This author with an OBE lives for the Highlands, his true love…
A Wee Blether With…
You were a founder sponsor for Mallaig’s book festival, A Write Highland Hoolie. Were you surprised by its instant success?
Not really. With such an exceptional committee, I knew it would be a hit. Books and music is a tempting combination.
Does this and Scotland’s other book festivals reflect the nation’s love for literature?
I do sense that people are quietening down, and looking for more peaceful pursuits like reading. I’ve had strangers stop me in the street and ask for book recommendations. I love that.
You’ve lived all your life in the Highlands. Do you ever fancy city life?
There is a cost to rural living like having diabolical internet connection and higher costs, but I wouldn’t swap it for the world. Peace to write, fresh air, neighbours one knows and a sense of community.
How do you have time to write with all your many interests and business ventures?
I only write in the winter, starting at 3.45 in the morning and writing until lunchtime. I love writing. It’s cathartic.
What’s the basis for your latest novel?
In We Fought For Ardnish, Donald Angus grows up on Ardnish in the dwindling community before going off to the Second World War. Of course, there is a girl involved too – Françoise from Nova Scotia.
Your last two books featured Ardnish. What’s so special about it?
The village of Ardnish is a row of ruined houses along a sandy beach with a view of the islands of Eigg and Rum. It’s impossible not to marvel at the beauty of this place. It stirs the soul.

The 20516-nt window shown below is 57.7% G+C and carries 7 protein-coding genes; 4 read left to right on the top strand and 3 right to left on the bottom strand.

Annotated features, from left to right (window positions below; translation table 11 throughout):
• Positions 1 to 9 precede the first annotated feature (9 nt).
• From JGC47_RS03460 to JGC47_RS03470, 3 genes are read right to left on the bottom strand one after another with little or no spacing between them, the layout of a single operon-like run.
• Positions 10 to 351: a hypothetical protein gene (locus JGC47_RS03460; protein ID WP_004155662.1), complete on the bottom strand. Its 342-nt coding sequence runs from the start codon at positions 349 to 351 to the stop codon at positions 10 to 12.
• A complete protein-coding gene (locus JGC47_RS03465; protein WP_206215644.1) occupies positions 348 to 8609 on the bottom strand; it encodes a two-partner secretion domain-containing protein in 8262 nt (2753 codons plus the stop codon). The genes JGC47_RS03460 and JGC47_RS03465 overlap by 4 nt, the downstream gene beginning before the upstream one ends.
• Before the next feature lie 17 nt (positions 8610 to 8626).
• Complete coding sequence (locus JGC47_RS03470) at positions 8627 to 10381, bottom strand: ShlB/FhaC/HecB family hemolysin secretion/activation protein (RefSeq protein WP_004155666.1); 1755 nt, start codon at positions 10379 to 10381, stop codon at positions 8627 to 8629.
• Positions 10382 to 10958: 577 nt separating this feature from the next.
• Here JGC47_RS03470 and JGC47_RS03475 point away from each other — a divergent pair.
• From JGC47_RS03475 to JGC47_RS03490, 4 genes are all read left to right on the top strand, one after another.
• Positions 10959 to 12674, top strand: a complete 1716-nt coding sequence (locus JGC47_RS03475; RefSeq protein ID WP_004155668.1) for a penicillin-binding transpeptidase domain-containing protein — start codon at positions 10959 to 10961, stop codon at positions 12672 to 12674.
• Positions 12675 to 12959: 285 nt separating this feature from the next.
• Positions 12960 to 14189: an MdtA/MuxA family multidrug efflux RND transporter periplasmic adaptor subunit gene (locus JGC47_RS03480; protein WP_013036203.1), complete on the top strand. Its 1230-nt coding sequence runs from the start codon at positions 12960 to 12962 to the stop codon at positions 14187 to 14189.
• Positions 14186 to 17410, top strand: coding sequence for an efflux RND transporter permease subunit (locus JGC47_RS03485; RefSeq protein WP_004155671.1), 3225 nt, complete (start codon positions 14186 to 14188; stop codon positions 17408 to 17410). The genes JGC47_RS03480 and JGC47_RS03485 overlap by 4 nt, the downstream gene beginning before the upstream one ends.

The Scots Magazine No Great Mischief by Alistair Macleod, a book about Highland emigrants written by a remarkable Canadian author. I love Gavin Maxwell’s writing too.
What drives you these days?
I care deeply about the people of the West Highlands and want to help them stay in the area where they were brought up. We’ve had emigration for centuries too long.
What were your feelings about being presented with an OBE?
The citation was for “services to the Highlands” but in reality it was for founding The Caledonian Challenge. I was thrilled, almost as much as my mother was.
What do you wake up worrying about?
The disappearance of sea birds! Over 10 years they have vanished from my view. And sand eels are being swept up by trawlers and used for feeding farmed salmon and chicken farms. They’re even used to fuel power stations.
What’s a typical working day?
Wake up early, get my desk work out of the way, then set off on a kayak. Check to see how The Highland Bookshop in Fort William is doing and whether the planning for the new cinema in Fort William is progressing well. These are two ventures I’m heavily involved in.